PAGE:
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THE INTIMATE ENEMY
Loss and Recovery of Self
under Colonialism
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THE INTIMATE
ENEMY
Loss and Recovery of Self
under Colonialism
ASHIS NANDY
DELHI
OXFORD UNIVERSITY PRESS
BOMBAY CALCUTTA MADRAS
1983
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Oxford University Press, Walton Street, Oxford OX2 6DP
OXFORD NEW YORK TORONTO
DELHI BOMBAY CALCUTTA MADRAS KARACHI
KUALA LUMPUR SINGAPORE HONG KONG TOKYO
NAIROBI DAR ES SALAAM CAPE TOWN
MELBOURNE AUCKLAND MADRID
and associates in
BEIRUT BERLIN IBADAN MEXICO CITY NICOSIA
©Oxford University Press 1983
Printed in India by P.K.Ghosh
At Eastend Printers , 3 Dr. Suresh Sarkar Road , Calcutta 700014
And published by R. Dayal, Oxford University Press
2/11 Ansari Road , New Delhi 110002.
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To
Prafulla Nalini Nandy
and Sarala Nandy
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Contents
PREFACE
One
ix
THE PSYCHOLOGY OF COLONIALISM:
Sex, Age and Ideology in British India
Two
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THE UNCOLONIZED MIND:
A Post-Colonial View of India and the West
INDEX
64
115
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Preface
'Through a curious transposition peculiar to our times', Albert Camus once
wrote, 'it is innocence that is called upon to justify itself.' The two essays here
justify and defend the innocence which confronted modern Western
colonialism and its various psychological offshoots in India.
Modern colonialism won its great victories not so much through its
military and technological prowess as through its ability to create secular
hierarchies incompatible with the traditional order. These hierarchies opened
up new vistas for many, particularly for those exploited or cornered within
the traditional order. To them the new order looked like-and here lay its
psychological pull-the first step towards a more just and equal world. That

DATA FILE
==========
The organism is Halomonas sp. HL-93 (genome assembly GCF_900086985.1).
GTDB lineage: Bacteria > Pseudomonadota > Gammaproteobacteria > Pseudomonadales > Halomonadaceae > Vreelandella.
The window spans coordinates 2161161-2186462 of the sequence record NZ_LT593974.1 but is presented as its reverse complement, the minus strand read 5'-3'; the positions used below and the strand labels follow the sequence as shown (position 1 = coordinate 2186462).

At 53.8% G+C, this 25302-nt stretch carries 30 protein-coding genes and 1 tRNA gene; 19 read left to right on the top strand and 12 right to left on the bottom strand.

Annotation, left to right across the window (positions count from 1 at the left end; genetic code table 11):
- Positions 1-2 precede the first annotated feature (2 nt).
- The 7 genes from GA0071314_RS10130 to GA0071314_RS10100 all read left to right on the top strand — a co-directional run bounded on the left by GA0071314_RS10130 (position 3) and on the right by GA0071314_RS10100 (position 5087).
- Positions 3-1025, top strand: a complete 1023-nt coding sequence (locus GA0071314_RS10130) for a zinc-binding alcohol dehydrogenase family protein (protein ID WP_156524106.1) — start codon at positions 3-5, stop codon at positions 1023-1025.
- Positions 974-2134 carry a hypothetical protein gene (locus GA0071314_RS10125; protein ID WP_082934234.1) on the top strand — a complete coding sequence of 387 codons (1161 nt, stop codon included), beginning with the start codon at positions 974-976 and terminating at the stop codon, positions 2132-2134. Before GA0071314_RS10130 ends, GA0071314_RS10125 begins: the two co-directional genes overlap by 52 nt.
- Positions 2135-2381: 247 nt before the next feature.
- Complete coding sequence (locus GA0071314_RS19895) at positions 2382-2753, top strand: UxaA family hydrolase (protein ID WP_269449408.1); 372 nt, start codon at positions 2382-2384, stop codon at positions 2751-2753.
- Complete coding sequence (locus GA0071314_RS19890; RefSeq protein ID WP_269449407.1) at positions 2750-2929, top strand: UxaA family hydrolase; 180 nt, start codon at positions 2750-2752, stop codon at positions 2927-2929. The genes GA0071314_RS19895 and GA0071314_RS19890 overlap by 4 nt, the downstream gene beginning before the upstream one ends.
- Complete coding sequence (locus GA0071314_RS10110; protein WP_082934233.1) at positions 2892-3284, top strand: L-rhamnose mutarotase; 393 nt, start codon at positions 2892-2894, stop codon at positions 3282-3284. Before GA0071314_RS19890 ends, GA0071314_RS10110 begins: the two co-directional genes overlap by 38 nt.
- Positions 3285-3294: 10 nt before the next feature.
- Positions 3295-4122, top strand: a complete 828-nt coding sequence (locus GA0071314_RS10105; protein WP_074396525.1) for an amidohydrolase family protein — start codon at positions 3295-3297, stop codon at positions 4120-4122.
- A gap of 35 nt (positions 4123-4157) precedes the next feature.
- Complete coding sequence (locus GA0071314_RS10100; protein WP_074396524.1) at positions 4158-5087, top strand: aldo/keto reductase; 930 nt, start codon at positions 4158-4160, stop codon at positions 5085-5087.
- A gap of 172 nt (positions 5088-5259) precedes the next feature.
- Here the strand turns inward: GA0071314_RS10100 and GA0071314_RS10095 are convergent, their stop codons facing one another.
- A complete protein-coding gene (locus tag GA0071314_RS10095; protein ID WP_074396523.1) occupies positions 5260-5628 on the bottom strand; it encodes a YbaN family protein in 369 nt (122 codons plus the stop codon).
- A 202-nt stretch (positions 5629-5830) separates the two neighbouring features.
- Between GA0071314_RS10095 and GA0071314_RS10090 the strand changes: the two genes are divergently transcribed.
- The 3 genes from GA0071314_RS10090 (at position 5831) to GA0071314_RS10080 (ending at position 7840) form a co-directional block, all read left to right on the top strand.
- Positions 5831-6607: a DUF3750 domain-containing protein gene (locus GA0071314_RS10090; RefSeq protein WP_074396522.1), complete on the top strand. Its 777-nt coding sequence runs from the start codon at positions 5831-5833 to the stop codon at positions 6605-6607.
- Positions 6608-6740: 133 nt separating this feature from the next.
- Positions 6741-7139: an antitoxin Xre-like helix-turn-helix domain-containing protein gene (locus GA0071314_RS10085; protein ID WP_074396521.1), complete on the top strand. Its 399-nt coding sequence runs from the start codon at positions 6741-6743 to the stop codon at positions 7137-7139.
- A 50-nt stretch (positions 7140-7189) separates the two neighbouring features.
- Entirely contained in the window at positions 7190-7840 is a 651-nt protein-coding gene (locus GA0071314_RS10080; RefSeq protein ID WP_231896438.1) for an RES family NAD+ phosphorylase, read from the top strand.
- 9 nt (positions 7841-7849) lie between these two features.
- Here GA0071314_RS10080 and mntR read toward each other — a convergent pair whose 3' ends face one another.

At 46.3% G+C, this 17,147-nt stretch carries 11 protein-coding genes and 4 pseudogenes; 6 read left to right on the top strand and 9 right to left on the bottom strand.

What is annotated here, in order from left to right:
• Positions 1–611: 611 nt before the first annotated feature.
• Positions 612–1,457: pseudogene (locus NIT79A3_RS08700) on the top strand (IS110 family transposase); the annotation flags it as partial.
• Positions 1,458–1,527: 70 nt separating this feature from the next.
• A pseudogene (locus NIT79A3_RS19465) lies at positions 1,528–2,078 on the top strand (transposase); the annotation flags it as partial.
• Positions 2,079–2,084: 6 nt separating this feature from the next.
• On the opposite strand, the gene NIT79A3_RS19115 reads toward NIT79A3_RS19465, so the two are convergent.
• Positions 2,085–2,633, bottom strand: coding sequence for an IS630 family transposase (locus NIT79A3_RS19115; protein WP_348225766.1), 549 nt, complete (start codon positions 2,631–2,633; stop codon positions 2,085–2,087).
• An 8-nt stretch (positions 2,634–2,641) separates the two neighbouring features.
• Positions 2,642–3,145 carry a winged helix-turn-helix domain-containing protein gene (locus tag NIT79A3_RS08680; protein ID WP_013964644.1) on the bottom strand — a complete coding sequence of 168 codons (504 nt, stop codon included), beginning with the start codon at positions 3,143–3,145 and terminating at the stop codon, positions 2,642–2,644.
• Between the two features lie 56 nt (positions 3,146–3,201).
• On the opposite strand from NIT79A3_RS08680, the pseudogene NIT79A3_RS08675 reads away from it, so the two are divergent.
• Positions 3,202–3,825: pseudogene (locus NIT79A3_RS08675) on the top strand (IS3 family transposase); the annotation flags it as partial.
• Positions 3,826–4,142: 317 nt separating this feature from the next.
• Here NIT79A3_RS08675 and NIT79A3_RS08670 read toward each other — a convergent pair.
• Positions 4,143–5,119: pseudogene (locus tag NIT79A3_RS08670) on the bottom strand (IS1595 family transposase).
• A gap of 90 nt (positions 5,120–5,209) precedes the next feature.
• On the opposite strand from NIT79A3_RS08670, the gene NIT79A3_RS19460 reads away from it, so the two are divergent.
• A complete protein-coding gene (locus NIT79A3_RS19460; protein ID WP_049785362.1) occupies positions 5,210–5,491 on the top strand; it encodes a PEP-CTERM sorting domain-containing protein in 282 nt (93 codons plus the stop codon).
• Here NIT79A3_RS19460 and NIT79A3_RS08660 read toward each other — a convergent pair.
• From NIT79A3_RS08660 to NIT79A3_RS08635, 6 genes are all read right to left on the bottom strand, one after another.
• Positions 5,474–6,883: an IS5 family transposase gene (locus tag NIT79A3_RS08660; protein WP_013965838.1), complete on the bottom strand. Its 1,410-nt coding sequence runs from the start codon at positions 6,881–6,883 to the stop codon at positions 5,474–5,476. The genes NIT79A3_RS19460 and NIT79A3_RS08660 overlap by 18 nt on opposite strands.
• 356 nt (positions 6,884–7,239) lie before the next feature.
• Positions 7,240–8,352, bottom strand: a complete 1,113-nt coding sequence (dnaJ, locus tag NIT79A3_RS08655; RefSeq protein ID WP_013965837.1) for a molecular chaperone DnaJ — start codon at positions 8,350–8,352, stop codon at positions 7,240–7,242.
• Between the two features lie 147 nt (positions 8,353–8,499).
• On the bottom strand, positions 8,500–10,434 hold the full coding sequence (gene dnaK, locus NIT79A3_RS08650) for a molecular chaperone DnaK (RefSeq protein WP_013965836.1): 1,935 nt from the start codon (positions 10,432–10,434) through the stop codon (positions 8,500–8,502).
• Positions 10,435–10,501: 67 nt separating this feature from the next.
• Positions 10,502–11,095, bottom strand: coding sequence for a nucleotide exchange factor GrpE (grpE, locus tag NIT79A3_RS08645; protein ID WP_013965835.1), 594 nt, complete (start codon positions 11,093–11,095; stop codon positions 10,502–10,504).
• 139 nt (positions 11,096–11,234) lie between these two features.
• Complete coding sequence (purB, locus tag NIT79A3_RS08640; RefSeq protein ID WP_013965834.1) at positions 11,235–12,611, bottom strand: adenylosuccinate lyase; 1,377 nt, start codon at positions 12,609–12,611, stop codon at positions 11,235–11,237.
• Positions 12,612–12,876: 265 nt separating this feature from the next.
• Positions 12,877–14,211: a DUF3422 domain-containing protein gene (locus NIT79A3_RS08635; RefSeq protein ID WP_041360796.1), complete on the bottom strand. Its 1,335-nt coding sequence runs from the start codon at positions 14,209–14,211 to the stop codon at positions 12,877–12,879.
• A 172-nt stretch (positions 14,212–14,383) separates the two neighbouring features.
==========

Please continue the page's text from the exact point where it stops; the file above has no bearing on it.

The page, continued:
was why some of the finest critical minds in Europe-and in the East-were to
feel that colonialism, by introducing modern structures into the barbaric
world, would open up the non-West to the modern critic-analytic spirit. Like
the 'hideous heathen god who refused to drink nectar except from the skulls
of murdered men', Karl Marx felt, history would produce out of oppression,
violence and cultural dislocation not merely new technological and social
forces but also a new social consciousness in Asia and Africa. It would be
critical in the sense in which the Western tradition of social criticism-from
Vico to Marx-had been critical and it would be rational in the sense in which
post Cartesian Europe had been rational. It is thus that the a historical
primitives would one day, the expectation went, learn to see themselves as
masters of nature and, hence, as masters of their own fate.
Many many decades later, in the aftermath of that marvel of modern
technology called the Second World War and perhaps that modern encounter
of cultures called Vietnam, it has become
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obvious that the drive for mastery over men is not merely a by-product of a
faulty political economy but also of a world view which believes in the
absolute superiority of the human over the nonhuman and the subhuman, the
masculine over the feminine, the adult over the child, the historical over the
ahistorical, and the modern or progressive over the traditional or the savage.
It has become more and more apparent that genocides, ecodisasters and
ethnocides are but the underside of corrupt sciences and psychopathic
technologies wedded to new secular hierarchies, which have reduced major
civilizations to the status of a set of empty rituals. The ancient forces of
human greed and violence, one recognizes, have merely found a new
legitimacy in anthropocentric doctrines of secular salvation, in the ideologies
of progress, normality and hyper-masculinity, and in theories of cumulative
growth of science and technology.
This awareness has not made everyone give up his theory of progress but
it has given confidence to a few to look askance at the old universalism
within which the earlier critiques of colonialism were offered. It is now
possible for some to combine fundamental social criticism with a defence of
non-modern cultures and traditions. It is possible to speak of the plurality of
critical traditions and of human rationality. At long last we seem to have
recognized that neither is Descartes the last word on reason nor is Marx that
on the critical spirit.
The awareness has come at a time when the attack on the non-modern
cultures has become a threat to their survival. As this century with its
bloodstained record draws to a close, the nineteenth century dream of one